Immediate and transition shelters are typically supplied by aid agencies. Light wood frame is ideal for rapid provision of medium- to long-term shelter after natural disasters. However, there are challenges in certain climates for wood frame construction that must be addressed in order to sustainably and responsibly build them. For example, many of the regions which experience hurricanes, earthquakes and tsunamis also have severe decay and termite hazards including aggressive Coptotermes species and drywood termites. In extreme northern climates, high occupancy loads are common and when combined with the need for substantial thermal insulation to ensure comfortable indoor temperatures, can result in condensation and mould growth if wall and roof systems are not carefully designed.
The desire of aid organizations to maximize the number of shelters delivered tends to drive down the allowable cost dictating simplified designs with fewer moisture management features. It may also be difficult to control the quality of construction in some regions. Once built, “temporary” structures are commonly used for much longer than their design life. Occupier improvements over the longer term can potentially increase moisture and termite problems. All of these factors mean that the wood used needs to be durable.
One method of achieving more durable wood products is by treating the wood to prevent decay and insect/termite attack. However, commonly available preservative treated wood in Canada may not be suitable for use in other countries. Selection of the preservative and treatment process must take into account the regulations in both the exporting and receiving countries, including consideration of the potential for human contact with the preserved wood, where the product will be within the building design, the treatability of wood species, and the local decay and termite hazard. Simple design features, such as ensuring wood does not come into contact with the ground and is protected from rain, can reduce moisture and termite problems.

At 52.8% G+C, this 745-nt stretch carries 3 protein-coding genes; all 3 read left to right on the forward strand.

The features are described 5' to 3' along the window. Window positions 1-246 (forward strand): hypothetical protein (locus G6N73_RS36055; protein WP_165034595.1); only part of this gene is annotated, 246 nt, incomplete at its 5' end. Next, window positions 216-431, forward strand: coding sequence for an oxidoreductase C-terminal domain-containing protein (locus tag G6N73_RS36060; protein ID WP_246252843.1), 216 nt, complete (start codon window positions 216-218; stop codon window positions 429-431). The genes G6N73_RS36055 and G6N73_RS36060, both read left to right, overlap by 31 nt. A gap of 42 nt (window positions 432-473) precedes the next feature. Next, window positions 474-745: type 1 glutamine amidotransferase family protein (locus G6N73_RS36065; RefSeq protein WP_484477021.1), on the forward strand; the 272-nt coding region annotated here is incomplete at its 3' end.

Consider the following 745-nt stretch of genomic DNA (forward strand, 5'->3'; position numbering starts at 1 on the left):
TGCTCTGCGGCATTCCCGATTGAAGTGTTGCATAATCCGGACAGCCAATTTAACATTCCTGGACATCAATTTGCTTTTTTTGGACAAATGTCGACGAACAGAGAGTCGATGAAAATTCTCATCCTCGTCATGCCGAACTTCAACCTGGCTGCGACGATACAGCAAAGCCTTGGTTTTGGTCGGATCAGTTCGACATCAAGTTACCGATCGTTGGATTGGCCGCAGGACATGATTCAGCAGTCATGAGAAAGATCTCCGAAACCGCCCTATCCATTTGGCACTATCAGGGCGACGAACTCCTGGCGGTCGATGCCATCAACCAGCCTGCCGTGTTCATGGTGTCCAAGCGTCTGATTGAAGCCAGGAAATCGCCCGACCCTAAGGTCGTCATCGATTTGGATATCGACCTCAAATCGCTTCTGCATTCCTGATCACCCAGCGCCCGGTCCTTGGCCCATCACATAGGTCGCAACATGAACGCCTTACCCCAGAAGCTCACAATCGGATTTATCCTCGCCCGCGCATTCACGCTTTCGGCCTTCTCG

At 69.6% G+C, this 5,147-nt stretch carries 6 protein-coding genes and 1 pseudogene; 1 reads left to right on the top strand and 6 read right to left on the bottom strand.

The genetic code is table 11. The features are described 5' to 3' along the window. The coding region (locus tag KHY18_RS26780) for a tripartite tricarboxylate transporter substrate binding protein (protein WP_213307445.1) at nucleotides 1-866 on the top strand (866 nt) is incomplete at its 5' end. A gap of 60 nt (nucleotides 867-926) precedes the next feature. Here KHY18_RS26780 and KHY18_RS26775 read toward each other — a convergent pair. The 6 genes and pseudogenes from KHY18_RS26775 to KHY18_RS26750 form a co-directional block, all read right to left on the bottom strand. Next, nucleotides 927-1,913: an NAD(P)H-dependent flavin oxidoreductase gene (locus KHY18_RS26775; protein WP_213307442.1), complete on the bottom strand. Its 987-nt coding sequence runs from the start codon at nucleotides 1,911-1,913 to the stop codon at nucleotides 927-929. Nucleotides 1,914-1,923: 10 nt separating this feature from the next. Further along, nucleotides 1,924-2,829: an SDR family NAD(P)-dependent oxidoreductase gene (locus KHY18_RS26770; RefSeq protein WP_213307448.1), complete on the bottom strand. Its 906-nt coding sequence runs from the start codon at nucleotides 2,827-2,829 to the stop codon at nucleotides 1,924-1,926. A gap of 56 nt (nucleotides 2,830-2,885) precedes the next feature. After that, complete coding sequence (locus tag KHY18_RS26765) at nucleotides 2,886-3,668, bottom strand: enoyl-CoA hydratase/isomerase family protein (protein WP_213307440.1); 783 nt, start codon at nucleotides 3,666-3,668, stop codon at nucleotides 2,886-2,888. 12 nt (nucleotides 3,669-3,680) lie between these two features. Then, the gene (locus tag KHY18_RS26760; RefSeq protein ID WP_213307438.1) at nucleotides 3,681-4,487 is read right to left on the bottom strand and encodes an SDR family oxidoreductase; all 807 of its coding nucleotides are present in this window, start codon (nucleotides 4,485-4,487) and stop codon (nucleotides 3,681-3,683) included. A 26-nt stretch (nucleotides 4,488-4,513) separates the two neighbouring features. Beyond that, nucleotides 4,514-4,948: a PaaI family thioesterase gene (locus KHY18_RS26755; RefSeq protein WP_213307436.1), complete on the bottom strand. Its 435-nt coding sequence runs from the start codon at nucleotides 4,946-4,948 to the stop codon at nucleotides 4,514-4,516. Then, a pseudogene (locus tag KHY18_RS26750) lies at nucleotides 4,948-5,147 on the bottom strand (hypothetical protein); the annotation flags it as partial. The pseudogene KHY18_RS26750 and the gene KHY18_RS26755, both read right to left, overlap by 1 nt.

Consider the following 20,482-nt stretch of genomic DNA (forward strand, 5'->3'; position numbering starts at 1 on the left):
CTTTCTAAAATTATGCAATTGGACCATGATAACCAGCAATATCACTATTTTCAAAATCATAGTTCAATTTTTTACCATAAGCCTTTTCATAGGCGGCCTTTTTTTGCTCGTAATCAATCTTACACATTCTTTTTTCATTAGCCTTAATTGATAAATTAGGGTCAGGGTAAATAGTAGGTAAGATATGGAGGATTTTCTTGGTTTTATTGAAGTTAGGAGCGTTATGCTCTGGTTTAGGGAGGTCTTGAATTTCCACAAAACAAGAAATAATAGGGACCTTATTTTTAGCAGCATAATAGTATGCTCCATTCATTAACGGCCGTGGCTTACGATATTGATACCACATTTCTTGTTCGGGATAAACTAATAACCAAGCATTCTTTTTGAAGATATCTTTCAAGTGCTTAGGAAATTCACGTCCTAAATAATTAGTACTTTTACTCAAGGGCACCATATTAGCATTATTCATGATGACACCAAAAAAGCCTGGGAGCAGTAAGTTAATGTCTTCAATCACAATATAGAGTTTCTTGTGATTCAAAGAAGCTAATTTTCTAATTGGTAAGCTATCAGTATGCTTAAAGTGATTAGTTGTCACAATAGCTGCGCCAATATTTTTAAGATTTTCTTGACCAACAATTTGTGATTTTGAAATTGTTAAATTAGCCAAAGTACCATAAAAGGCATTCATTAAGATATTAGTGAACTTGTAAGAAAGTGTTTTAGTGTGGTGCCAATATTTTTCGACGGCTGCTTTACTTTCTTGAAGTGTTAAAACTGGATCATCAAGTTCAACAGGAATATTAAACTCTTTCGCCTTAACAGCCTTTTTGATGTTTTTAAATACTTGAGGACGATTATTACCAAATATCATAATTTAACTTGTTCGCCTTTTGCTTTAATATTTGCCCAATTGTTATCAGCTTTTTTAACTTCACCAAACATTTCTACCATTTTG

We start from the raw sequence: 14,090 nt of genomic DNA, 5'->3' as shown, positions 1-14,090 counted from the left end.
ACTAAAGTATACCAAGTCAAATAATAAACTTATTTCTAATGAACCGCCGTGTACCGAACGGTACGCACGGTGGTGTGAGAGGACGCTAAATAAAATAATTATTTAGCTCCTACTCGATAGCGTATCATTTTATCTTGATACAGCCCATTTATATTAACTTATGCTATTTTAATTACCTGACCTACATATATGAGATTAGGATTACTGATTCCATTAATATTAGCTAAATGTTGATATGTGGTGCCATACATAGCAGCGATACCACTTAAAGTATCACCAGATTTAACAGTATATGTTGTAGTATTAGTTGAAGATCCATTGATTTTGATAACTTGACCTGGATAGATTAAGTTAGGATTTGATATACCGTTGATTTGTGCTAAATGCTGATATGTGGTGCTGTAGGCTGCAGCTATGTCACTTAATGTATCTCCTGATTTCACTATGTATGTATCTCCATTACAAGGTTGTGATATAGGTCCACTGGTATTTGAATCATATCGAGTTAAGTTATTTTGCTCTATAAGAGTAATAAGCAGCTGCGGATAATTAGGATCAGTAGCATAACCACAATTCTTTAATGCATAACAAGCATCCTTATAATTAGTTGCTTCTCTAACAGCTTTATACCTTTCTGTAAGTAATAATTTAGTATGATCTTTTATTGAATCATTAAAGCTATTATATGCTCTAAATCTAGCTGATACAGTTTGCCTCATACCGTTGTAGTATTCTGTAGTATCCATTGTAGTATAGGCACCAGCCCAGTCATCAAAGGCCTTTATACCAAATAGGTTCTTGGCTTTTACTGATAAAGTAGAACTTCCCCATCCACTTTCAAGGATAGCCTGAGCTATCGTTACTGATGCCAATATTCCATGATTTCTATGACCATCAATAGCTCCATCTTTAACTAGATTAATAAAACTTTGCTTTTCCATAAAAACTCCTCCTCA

Building with concrete and steel does not eliminate termite problems. Termites will happily forage in a concrete or masonry block buildings looking for wood components, furniture, cupboards, and other cellulosic materials, such as the paper on drywall, cardboard boxes, books etc. Mud tubes running 10ft over concrete foundations to reach cellulosic building materials have been documented. Indeed, termites have caused major economic damage to cellulosic building materials even in concrete and steel high-rises in Florida and in southern China.
Timber bridges are an excellent way to showcase the strength and durability of wood structures, even under harsh conditions, when material selection, design, construction and maintenance are done well. They could also be critical infrastructure elements that span fast rivers or deep gorges. Consequences of failure of these structures can be severe in loss of life and loss of access to communities. Durability is as critical as engineering to ensure safe use of timber bridges for the design life, typically 75 years in North America.